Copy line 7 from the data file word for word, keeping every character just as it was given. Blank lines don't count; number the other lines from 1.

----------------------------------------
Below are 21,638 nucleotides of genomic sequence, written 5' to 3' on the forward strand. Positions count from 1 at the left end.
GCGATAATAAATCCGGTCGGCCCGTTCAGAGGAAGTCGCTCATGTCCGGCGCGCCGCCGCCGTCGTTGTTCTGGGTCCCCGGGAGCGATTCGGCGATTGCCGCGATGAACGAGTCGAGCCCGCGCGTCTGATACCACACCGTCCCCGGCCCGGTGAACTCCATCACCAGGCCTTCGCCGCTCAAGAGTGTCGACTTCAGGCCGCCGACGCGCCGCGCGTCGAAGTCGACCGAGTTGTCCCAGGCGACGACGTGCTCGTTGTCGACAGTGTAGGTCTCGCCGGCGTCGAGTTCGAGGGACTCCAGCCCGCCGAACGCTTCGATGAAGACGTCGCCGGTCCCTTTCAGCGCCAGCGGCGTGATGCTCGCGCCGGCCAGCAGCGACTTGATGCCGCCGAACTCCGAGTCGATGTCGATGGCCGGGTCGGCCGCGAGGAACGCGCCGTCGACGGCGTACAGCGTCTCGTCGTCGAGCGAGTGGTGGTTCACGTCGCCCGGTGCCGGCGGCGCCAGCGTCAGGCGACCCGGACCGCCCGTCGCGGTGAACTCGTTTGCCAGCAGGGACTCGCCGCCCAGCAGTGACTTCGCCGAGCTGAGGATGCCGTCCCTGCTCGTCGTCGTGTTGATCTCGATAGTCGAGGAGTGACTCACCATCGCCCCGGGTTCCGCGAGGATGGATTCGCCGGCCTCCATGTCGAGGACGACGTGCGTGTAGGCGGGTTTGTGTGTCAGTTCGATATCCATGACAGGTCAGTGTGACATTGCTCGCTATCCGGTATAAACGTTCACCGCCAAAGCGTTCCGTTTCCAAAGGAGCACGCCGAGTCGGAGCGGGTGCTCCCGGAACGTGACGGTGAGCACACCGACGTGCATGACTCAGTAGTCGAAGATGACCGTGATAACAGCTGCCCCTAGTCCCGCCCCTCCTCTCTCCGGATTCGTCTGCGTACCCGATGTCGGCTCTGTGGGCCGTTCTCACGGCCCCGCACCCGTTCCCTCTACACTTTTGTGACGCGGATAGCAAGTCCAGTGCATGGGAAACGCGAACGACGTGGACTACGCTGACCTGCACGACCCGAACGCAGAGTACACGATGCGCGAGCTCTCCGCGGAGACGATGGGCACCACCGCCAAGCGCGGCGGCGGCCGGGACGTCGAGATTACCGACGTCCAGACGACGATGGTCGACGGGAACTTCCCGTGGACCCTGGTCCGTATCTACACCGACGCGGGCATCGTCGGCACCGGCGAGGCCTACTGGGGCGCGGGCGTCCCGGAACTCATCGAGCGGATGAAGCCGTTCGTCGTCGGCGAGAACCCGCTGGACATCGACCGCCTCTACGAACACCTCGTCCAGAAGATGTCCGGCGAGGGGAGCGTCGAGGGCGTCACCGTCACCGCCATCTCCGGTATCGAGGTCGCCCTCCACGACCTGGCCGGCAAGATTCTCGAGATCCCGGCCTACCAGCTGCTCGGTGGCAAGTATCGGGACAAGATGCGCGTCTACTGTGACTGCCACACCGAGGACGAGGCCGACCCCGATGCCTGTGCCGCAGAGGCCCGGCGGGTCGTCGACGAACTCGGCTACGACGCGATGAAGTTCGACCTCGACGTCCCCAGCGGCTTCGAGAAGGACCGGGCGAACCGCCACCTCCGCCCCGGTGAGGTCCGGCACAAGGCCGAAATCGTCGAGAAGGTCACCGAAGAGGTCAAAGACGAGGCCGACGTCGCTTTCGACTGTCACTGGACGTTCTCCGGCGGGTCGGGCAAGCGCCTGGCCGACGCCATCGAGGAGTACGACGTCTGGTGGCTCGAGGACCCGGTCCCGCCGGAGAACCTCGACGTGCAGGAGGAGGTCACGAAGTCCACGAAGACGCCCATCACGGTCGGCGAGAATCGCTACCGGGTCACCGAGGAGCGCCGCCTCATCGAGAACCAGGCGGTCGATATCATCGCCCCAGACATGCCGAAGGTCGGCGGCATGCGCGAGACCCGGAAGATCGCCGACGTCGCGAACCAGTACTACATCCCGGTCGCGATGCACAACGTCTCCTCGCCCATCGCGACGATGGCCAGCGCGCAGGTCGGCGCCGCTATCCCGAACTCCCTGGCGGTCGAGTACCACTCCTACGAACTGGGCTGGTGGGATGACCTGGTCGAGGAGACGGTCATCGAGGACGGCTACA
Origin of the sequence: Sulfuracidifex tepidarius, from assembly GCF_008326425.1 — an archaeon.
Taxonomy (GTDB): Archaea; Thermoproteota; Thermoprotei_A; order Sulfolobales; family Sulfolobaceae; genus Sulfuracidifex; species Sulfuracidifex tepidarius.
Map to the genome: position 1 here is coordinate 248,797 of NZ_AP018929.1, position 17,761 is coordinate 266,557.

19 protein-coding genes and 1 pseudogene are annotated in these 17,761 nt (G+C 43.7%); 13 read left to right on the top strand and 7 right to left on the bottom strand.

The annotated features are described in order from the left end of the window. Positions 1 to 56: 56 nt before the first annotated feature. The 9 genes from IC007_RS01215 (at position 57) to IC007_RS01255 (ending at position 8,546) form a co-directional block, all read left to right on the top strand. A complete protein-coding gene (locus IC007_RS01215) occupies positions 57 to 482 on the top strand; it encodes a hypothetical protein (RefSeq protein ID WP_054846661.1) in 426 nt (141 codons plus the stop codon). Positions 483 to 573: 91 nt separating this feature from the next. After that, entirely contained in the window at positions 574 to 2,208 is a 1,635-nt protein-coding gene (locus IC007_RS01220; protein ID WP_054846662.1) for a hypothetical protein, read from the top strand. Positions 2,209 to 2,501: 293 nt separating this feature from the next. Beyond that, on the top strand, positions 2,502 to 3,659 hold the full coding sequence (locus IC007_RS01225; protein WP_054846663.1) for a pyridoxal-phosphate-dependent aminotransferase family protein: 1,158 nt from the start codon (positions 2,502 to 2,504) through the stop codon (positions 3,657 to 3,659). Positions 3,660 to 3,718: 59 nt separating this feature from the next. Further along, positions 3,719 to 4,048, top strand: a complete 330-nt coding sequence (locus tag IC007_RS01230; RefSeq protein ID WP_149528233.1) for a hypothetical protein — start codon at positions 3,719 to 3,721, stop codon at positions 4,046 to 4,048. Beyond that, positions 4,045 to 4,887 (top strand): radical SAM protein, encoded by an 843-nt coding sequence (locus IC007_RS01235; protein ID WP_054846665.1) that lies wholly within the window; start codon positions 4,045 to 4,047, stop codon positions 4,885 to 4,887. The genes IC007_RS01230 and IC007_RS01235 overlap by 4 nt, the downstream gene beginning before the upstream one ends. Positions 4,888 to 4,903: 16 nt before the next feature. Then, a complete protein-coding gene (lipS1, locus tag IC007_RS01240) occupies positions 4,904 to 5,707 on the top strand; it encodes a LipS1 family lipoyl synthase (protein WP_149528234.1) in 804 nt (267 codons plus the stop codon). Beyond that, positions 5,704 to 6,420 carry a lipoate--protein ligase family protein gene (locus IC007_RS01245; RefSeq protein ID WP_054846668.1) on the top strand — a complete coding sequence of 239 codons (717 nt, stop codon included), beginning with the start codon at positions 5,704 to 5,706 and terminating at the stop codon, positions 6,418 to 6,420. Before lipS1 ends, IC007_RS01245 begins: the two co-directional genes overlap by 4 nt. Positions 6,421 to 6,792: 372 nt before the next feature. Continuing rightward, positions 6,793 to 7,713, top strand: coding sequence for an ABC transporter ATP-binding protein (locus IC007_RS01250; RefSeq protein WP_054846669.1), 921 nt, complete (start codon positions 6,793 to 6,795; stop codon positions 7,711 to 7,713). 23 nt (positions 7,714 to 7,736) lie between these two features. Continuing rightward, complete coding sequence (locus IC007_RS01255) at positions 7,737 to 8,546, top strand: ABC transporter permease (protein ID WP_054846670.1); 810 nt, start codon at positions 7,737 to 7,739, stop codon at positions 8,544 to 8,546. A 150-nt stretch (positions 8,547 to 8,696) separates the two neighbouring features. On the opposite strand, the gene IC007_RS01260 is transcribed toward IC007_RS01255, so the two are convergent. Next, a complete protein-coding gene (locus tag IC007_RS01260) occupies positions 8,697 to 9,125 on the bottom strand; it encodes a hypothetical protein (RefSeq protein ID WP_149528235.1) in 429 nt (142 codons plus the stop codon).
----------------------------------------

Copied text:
The annotated features are described in order from the left end of the window. Positions 1 to 56: 56 nt before the first annotated feature. The 9 genes from IC007_RS01215 (at position 57) to IC007_RS01255 (ending at position 8,546) form a co-directional block, all read left to right on the top strand. A complete protein-coding gene (locus IC007_RS01215) occupies positions 57 to 482 on the top strand; it encodes a hypothetical protein (RefSeq protein ID WP_054846661.1) in 426 nt (141 codons plus the stop codon). Positions 483 to 573: 91 nt separating this feature from the next. After that, entirely contained in the window at positions 574 to 2,208 is a 1,635-nt protein-coding gene (locus IC007_RS01220; protein ID WP_054846662.1) for a hypothetical protein, read from the top strand. Positions 2,209 to 2,501: 293 nt separating this feature from the next. Beyond that, on the top strand, positions 2,502 to 3,659 hold the full coding sequence (locus IC007_RS01225; protein WP_054846663.1) for a pyridoxal-phosphate-dependent aminotransferase family protein: 1,158 nt from the start codon (positions 2,502 to 2,504) through the stop codon (positions 3,657 to 3,659). Positions 3,660 to 3,718: 59 nt separating this feature from the next. Further along, positions 3,719 to 4,048, top strand: a complete 330-nt coding sequence (locus tag IC007_RS01230; RefSeq protein ID WP_149528233.1) for a hypothetical protein — start codon at positions 3,719 to 3,721, stop codon at positions 4,046 to 4,048. Beyond that, positions 4,045 to 4,887 (top strand): radical SAM protein, encoded by an 843-nt coding sequence (locus IC007_RS01235; protein ID WP_054846665.1) that lies wholly within the window; start codon positions 4,045 to 4,047, stop codon positions 4,885 to 4,887. The genes IC007_RS01230 and IC007_RS01235 overlap by 4 nt, the downstream gene beginning before the upstream one ends. Positions 4,888 to 4,903: 16 nt before the next feature. Then, a complete protein-coding gene (lipS1, locus tag IC007_RS01240) occupies positions 4,904 to 5,707 on the top strand; it encodes a LipS1 family lipoyl synthase (protein WP_149528234.1) in 804 nt (267 codons plus the stop codon). Beyond that, positions 5,704 to 6,420 carry a lipoate--protein ligase family protein gene (locus IC007_RS01245; RefSeq protein ID WP_054846668.1) on the top strand — a complete coding sequence of 239 codons (717 nt, stop codon included), beginning with the start codon at positions 5,704 to 5,706 and terminating at the stop codon, positions 6,418 to 6,420. Before lipS1 ends, IC007_RS01245 begins: the two co-directional genes overlap by 4 nt. Positions 6,421 to 6,792: 372 nt before the next feature. Continuing rightward, positions 6,793 to 7,713, top strand: coding sequence for an ABC transporter ATP-binding protein (locus IC007_RS01250; RefSeq protein WP_054846669.1), 921 nt, complete (start codon positions 6,793 to 6,795; stop codon positions 7,711 to 7,713). 23 nt (positions 7,714 to 7,736) lie between these two features. Continuing rightward, complete coding sequence (locus IC007_RS01255) at positions 7,737 to 8,546, top strand: ABC transporter permease (protein ID WP_054846670.1); 810 nt, start codon at positions 7,737 to 7,739, stop codon at positions 8,544 to 8,546. A 150-nt stretch (positions 8,547 to 8,696) separates the two neighbouring features. On the opposite strand, the gene IC007_RS01260 is transcribed toward IC007_RS01255, so the two are convergent. Next, a complete protein-coding gene (locus tag IC007_RS01260) occupies positions 8,697 to 9,125 on the bottom strand; it encodes a hypothetical protein (RefSeq protein ID WP_149528235.1) in 429 nt (142 codons plus the stop codon).